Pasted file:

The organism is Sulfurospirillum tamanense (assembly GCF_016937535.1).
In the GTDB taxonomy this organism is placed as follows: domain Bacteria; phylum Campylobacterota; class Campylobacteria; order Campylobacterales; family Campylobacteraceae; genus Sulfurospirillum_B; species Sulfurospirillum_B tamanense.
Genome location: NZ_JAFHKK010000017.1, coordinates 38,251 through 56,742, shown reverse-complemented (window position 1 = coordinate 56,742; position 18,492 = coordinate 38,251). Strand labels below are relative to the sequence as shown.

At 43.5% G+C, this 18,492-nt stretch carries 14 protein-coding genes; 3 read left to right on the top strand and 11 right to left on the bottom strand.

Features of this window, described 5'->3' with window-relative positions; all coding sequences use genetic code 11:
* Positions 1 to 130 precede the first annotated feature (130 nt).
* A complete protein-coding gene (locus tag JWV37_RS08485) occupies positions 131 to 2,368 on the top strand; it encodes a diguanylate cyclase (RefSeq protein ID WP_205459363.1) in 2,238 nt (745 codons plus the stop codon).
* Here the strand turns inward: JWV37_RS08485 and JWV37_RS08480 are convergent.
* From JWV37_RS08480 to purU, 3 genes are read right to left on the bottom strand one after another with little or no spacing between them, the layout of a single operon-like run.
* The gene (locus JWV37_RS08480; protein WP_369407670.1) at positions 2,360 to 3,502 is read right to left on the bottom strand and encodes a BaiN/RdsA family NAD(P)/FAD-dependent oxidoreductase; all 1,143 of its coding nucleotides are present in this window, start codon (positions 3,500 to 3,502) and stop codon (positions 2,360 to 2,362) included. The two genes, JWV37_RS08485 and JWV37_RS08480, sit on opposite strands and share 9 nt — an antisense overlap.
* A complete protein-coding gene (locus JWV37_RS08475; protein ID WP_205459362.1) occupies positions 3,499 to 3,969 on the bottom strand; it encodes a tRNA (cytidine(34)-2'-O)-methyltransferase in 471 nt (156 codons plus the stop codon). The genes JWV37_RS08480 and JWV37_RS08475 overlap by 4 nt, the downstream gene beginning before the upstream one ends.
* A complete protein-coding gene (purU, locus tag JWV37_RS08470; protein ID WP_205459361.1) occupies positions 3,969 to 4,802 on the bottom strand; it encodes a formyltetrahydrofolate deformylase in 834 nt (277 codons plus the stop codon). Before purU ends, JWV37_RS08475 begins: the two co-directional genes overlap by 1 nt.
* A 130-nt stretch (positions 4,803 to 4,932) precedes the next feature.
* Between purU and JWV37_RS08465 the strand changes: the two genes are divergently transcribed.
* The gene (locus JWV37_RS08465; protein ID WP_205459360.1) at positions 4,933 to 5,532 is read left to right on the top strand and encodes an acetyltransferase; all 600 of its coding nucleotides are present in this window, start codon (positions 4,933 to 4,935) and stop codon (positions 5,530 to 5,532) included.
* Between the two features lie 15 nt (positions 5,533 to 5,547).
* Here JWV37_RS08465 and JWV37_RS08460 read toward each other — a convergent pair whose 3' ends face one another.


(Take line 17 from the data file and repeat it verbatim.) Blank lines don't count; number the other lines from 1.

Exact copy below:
* Here JWV37_RS08465 and JWV37_RS08460 read toward each other — a convergent pair whose 3' ends face one another.